In the end, they weren't serious enough to keep the star receiver off the field.
Johnson was all smiles when he reported to camp on time Friday. He's looking to move past an offseason where he skipped workouts and a mandatory minicamp after wondering in May whether Houston was ''still the place for me.''
''I love playing this game of football,'' Johnson said Friday. ''I'm going to play football and ... I don't plan on walking away from this.''
He wouldn't divulge what exactly was said or done to get him to return to the team. But said he's excited to be back with his teammates and that it's his plan to finish his career with the Texans.
His teammates shared his enthusiasm and said he received a standing ovation and was greeted with a slow clap when he entered a meeting on Friday morning.
''He's a huge part of our team,'' left tackle Duane Brown said. ''He's been my teammate my whole time here and is a guy that I really look up to as a professional and it was good to have him in the building.''
The 33-year-old Johnson, whose 1,407 yards receiving in 2013 ranked second in the AFC, rejoins a team that is looking to bounce back from a disastrous 2-14 season. He's the longest-tenured Texan after joining the franchise in its second season. In that time he's played on just three teams with winning records, fueling his frustration.
''I've been here 12 years. There's been a lot of things that happened,'' he said. ''I've never really voiced my opinion on them. I think at times there comes a time when you don't agree with something, things need to be said. That's pretty much what it was.''
He said his unhappiness stemmed from playing here so long and feeling that his opinions were not being heard.
''It gets frustrating,'' he said. ''After what happened last year, we went 2-14 and things like that, it wasn't only frustrating for me, I understand it was frustrating for everybody.''
He knows some fans were angry at him for skipping Houston's offseason work, but said the people he came into contact with were overwhelmingly supportive.
''It was never nothing negative,'' he said. ''I think if anybody had something negative, it was behind my back. It was nothing said to my face. It was a lot of positive things. People telling me that they're praying for me. Things like that. They understand the way I felt.''
Johnson has been the one constant on this young franchise through three different coaching regimes, several quarterback changes and countless player moves. Houston's first two No. 1 overall draft picks David Carr and Mario Williams have come and gone, but Johnson has remained. He's the only player on the team to have endured both of the team's 2-14 seasons after also playing on the 2005 squad that posted the franchise-worst mark.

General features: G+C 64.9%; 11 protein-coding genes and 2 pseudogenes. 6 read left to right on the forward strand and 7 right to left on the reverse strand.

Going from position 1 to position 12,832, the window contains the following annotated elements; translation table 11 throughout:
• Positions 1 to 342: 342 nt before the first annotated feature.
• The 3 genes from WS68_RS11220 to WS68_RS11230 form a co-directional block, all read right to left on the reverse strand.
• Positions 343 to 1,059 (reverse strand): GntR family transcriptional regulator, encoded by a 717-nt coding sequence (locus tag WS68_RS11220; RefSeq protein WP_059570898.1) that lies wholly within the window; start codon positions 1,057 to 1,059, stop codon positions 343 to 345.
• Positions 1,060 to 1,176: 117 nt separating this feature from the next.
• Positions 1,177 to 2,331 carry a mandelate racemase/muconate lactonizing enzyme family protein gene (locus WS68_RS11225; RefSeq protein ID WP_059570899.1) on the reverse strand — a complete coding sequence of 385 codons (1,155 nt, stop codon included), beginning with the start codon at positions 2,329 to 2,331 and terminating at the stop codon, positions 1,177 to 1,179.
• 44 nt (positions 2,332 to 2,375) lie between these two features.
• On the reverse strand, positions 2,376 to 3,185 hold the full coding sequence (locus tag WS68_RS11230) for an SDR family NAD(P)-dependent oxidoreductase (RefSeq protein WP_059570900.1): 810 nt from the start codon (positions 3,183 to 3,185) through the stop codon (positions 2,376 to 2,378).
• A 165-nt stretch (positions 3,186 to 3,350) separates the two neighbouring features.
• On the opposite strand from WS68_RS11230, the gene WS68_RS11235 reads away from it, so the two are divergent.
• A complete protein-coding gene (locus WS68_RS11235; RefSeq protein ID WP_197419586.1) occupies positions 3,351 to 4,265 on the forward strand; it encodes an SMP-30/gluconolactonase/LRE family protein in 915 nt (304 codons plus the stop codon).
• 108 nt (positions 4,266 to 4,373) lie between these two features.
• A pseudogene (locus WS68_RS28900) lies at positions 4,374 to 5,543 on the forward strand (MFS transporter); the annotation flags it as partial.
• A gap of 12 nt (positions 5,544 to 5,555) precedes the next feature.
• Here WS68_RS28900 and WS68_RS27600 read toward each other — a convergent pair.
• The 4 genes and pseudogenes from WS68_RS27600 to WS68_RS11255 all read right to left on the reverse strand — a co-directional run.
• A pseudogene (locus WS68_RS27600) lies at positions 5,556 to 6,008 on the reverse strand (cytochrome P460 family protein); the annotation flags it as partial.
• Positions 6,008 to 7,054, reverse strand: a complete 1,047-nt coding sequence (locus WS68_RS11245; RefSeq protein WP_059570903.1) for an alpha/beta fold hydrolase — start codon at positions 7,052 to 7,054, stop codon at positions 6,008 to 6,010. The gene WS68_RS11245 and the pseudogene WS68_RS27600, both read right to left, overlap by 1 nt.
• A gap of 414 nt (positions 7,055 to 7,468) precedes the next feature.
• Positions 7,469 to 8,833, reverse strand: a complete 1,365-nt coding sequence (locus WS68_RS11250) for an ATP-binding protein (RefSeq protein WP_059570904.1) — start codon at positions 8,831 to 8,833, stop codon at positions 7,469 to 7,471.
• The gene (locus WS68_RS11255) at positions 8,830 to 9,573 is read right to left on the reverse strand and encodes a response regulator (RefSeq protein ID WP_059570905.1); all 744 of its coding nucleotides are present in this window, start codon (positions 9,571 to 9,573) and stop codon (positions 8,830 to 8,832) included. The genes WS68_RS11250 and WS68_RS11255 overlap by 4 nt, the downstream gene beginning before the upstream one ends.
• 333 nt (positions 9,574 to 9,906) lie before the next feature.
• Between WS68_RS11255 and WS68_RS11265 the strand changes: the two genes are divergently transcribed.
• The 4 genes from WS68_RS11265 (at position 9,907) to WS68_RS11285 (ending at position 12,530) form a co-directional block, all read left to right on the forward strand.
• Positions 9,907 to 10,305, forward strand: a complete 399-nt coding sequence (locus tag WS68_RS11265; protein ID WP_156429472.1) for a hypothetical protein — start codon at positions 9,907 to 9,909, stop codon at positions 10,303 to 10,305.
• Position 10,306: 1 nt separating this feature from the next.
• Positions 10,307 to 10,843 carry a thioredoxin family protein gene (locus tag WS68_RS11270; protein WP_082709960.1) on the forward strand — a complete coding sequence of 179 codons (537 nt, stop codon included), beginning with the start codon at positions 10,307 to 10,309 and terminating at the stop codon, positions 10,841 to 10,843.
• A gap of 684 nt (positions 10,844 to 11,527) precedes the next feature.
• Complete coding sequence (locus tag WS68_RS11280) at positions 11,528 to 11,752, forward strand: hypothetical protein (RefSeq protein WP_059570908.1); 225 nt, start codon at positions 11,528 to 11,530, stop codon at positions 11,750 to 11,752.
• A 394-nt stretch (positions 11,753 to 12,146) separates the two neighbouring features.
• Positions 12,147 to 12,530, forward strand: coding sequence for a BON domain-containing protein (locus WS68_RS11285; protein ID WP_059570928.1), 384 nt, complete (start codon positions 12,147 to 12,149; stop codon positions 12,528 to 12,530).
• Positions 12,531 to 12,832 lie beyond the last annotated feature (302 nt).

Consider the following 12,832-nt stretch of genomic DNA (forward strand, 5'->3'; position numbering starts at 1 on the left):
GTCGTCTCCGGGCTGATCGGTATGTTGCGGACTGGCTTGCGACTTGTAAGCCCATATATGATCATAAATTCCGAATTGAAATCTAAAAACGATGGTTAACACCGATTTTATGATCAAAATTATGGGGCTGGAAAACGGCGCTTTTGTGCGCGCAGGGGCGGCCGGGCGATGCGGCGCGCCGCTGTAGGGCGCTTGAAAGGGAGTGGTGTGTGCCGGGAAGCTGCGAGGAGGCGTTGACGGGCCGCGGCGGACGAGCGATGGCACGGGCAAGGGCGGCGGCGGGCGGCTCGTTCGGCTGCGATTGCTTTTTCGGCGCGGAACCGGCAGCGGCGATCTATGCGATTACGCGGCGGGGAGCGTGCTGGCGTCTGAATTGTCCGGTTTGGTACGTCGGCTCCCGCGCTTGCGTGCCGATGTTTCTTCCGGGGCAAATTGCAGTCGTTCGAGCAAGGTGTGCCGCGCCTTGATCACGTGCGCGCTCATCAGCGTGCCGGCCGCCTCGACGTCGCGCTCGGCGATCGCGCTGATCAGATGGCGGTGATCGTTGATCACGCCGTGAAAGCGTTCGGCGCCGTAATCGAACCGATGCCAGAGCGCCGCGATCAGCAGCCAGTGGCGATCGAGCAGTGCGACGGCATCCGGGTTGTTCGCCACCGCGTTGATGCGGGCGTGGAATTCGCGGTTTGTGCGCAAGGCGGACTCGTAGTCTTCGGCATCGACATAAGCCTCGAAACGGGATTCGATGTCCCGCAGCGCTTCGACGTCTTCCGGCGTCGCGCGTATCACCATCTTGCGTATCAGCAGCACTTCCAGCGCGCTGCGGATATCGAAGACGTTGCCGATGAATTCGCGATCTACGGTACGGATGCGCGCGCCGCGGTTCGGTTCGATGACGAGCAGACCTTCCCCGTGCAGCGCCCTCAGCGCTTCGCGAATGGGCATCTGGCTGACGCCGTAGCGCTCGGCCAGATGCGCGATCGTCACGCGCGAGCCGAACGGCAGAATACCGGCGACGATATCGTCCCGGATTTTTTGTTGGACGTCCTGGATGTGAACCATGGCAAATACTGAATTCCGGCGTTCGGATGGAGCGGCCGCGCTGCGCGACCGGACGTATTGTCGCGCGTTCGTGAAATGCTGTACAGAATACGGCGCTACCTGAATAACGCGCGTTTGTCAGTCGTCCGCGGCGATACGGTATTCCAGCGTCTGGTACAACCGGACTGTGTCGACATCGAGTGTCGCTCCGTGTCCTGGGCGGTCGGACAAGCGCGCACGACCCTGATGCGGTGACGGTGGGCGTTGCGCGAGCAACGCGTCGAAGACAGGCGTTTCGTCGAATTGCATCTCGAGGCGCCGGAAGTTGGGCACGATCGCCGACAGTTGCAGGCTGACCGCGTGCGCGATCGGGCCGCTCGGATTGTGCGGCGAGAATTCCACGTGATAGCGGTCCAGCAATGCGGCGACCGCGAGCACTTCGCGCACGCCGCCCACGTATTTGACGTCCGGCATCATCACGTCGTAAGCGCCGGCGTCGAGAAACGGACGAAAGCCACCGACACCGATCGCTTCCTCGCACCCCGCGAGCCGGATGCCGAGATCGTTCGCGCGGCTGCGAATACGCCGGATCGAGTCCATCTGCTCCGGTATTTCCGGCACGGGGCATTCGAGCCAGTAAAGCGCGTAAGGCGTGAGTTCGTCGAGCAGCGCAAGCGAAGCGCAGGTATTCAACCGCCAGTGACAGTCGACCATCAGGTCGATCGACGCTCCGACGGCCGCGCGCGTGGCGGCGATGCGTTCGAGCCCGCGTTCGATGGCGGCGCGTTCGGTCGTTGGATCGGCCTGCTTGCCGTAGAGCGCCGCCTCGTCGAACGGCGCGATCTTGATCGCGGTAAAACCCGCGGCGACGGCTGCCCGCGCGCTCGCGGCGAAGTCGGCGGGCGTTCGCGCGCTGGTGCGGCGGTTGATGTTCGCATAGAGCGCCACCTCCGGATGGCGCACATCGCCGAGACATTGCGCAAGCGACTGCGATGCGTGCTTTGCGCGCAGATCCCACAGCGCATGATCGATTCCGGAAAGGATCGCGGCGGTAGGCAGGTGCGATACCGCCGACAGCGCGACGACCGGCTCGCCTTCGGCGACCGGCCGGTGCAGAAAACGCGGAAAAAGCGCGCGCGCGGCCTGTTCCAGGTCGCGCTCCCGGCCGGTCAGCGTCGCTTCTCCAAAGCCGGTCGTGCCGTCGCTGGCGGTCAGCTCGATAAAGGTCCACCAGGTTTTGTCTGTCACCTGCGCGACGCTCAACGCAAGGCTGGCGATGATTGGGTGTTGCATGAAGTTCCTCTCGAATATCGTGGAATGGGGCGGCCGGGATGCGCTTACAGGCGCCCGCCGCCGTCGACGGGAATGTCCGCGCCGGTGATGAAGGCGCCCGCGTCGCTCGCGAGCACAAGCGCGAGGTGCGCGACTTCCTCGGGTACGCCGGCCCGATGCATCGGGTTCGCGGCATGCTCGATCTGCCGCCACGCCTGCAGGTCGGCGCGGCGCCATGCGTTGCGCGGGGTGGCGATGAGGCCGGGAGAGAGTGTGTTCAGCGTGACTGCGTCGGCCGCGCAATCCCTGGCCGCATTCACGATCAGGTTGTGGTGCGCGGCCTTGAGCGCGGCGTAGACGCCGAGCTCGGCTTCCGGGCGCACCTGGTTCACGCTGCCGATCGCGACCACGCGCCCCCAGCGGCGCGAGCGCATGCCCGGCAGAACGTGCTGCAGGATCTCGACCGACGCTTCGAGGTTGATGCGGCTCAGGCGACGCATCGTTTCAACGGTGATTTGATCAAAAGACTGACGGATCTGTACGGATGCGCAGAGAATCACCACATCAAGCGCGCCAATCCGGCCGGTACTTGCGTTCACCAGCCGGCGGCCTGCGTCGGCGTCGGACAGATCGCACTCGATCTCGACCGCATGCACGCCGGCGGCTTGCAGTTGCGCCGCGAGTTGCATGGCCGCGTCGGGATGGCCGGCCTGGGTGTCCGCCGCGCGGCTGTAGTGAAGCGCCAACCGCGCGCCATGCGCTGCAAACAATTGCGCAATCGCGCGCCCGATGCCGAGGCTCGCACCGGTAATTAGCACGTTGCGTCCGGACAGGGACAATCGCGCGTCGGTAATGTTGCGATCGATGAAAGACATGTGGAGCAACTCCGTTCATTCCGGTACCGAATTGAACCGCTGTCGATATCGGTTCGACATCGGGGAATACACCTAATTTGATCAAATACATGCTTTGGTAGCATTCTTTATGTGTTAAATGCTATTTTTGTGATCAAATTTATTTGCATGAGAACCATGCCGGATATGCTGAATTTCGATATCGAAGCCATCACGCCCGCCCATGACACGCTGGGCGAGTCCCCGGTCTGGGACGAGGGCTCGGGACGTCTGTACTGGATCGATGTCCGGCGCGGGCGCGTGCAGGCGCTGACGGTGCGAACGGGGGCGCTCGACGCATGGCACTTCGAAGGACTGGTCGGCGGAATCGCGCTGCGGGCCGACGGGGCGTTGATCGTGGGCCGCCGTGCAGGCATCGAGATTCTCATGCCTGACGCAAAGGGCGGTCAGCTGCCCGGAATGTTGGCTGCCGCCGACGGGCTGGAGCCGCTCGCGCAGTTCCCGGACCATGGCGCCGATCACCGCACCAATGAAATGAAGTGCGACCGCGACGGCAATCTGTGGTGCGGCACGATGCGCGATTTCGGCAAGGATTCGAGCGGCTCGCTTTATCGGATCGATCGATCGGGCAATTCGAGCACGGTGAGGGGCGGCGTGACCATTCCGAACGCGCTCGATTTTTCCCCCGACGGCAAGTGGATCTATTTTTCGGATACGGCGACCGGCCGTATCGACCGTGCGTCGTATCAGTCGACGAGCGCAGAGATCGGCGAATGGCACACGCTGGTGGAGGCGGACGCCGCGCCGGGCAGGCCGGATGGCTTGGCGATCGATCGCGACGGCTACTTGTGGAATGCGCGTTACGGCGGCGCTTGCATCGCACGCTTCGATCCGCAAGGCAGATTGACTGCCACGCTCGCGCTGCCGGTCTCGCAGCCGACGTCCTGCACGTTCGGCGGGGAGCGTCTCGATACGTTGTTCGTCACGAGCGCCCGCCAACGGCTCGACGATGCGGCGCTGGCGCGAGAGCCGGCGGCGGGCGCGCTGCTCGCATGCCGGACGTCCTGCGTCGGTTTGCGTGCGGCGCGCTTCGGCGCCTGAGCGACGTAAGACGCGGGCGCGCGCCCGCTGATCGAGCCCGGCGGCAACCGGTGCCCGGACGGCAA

After spending his career here, he knew this was where he needed to be despite his reservations about enduring what some view as another rebuilding season.
''This is my home now,'' he said. ''I've been here for so long. I was in Miami my whole life and now I've been here for going on 12 years. This is my home away from home. I think I've I built a great foundation here and built a great relationship with the fans.''
Johnson has always been known as a hard worker and said he'll do whatever it takes to learn coach Bill O'Brien's new offense. He knows it will be a challenge after missing so much time, but he's looking forward to it.
He'll have a new quarterback this season after the Texans signed veteran free agent Ryan Fitzpatrick in the offseason after Matt Schaub was traded to Oakland.
Fitzpatrick is eager to work with Johnson.
''He's a guy that's well-respected, not just here but around the league,'' Fitzpatrick said. ''Anytime you have somebody like that on your team it's a great thing and he'll be a great player like he always has (been) and a great leader for us this year.''
Several other Texans met with reporters after Johnson did on Friday, but this year's top overall draft pick outside linebacker Jadeveon Clowney was not among them. His status for the first day of camp is still unclear as he recovers from surgery to repair a sports hernia.
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